Erbil, Iraq – Iraqi reactions to a bill recently introduced in the US Congress to arm Kurdish and Sunni forces directly has laid bare the extent of the divisions among Iraqi groups, as the country works to combat advances by the Islamic State of Iraq and the Levant (ISIL).
Members of the Iraqi parliament’s Shia-majority bloc, the Iraqi National Alliance (INA), passed a resolution last week to reject a law proposed by US Republican Representative Mac Thornberry of Texas. Parliamentarians representing Kurdish and Sunni Arab-dominated blocs boycotted the vote. In late April, Thornberry, who chairs the House Armed Services Committee, introduced a bill calling to directly arm “Kurdish Peshmerga and Sunni tribal forces” with a “national security mission” in Iraq.
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The bill, expected to be considered this week, stipulates that 25 to 60 percent of a $715m budget allocated for US military assistance to Iraq in its war against ISIL be directly supplied to Sunni and Kurdish forces. Last Tuesday, Democratic Senator Barbara Boxer and Republican Senator Joni Ernst followed with a bill proposing to directly arm Kurdish forces “temporarily”.
The primary reason why Kurdish and Sunni politicians boycotted the vote to reject Thornberry’s bill was the slow pace of the Iraqi government’s arming of local forces, politicians told Al Jazeera.
“Everyone needs to understand the situation Sunnis are facing in the fight against ISIL, and the urgent need they have for support and armament,” said Faris Taha, an MP from Anbar and a member of a broader parliamentary coalition of Sunni forces known as the Union of Iraqi Forces. Sunni tribal forces have been fighting ISIL in several areas of Anbar province, including the capital Ramadi. “The government’s support for tribal forces has not been at the expected level.”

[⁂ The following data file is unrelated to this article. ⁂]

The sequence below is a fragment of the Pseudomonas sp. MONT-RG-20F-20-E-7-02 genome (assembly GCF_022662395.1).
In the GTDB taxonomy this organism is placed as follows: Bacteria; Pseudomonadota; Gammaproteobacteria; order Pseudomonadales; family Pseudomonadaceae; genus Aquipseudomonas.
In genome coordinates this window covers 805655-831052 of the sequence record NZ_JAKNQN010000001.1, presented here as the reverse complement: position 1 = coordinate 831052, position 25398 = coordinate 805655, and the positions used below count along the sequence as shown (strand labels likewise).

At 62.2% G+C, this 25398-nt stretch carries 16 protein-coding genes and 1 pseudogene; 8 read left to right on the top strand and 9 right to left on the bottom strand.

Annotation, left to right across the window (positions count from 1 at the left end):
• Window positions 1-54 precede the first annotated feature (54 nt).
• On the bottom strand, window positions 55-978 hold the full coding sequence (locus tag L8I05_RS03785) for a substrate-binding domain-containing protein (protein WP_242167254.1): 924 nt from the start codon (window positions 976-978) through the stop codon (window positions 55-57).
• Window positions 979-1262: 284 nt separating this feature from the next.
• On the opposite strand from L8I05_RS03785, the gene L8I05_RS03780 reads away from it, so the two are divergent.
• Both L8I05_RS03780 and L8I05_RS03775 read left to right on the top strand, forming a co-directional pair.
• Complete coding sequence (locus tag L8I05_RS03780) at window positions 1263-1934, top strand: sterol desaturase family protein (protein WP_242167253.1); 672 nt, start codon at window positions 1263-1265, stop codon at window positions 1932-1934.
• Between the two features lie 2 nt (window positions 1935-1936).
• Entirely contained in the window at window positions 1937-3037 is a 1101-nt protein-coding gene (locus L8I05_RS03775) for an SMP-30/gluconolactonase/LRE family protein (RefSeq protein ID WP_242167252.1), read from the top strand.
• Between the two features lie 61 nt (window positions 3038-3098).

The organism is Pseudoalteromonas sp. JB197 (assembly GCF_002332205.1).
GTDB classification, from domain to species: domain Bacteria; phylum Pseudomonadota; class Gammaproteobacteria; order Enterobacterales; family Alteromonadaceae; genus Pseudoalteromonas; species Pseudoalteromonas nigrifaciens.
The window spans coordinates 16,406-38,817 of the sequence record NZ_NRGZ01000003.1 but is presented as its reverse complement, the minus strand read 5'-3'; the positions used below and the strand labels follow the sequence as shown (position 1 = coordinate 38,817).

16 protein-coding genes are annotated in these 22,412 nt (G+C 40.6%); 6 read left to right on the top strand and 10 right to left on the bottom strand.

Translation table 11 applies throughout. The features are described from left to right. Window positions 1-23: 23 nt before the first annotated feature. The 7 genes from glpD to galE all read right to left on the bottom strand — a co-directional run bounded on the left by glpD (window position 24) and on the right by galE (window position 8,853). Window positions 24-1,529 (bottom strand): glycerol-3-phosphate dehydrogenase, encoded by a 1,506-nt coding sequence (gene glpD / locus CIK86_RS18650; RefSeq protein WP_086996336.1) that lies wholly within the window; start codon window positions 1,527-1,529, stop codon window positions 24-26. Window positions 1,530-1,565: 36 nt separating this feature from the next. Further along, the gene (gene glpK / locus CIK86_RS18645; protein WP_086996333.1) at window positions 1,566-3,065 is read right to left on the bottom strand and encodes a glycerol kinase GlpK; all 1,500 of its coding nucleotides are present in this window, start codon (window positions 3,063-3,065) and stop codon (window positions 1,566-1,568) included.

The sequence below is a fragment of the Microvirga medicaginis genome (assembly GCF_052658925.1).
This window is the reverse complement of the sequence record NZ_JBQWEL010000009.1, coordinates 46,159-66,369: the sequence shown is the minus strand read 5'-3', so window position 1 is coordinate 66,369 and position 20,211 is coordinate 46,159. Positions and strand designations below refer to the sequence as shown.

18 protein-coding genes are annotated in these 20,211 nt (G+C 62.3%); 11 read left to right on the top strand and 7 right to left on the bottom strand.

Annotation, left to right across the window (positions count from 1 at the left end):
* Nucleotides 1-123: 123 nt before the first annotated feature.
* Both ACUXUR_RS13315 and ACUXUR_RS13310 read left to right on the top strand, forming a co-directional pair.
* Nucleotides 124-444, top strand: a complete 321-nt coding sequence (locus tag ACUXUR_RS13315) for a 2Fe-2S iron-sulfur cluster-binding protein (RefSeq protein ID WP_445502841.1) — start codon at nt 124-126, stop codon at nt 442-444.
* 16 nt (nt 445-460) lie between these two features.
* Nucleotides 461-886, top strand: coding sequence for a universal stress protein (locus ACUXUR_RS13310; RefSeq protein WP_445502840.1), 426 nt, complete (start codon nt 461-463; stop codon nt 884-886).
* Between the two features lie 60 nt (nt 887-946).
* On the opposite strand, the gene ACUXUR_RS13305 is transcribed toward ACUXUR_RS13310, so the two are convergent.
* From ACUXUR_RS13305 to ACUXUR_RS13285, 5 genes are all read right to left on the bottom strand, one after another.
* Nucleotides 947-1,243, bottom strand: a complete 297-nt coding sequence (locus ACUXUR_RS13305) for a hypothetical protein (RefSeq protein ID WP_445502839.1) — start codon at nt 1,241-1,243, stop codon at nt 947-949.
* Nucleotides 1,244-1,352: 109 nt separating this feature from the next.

Some of the Sunni tribes fighting ISIL include al-Jobour, Albu Nimr and Albu Alwan. Late last year, ISIL reportedly massacred around 200 Albu Nimr tribesmen in Anbar who were fighting against them.
Iraq’s government appears to have stepped up efforts in recent weeks to mobilise and support Sunni fighters in Anbar and other areas. A statement from Iraqi Prime Minister Haider al-Abbadi’s office this week said “the government is working towards arming the tribal sons to fight, alongside our security forces, against ISIL gangs”. The government has also reportedly opted to open the doors of the Habbaniya military base in Anbar to volunteers from local tribes to join the Popular Mobilisation Forces, a paramilitary group, and to arm those units.
Since last June, ISIL has controlled the bulk of the Sunni Arab heartland of western and central Iraq. Observers says Iraqis’ reactions to the recently introduced US bills speak to their conflicting visions for the country’s future.
“The differing responses illustrate that Iraq is fragmented and that all three major components are pursuing different agendas… The Kurds desire independence, the Sunnis devolution and semi-autonomous federal regions, and the Shia a strong and centralised Iraq,” Mohammed Shareef, a lecturer on the international relations of the Middle East at Exeter University in the United Kingdom, told Al Jazeera.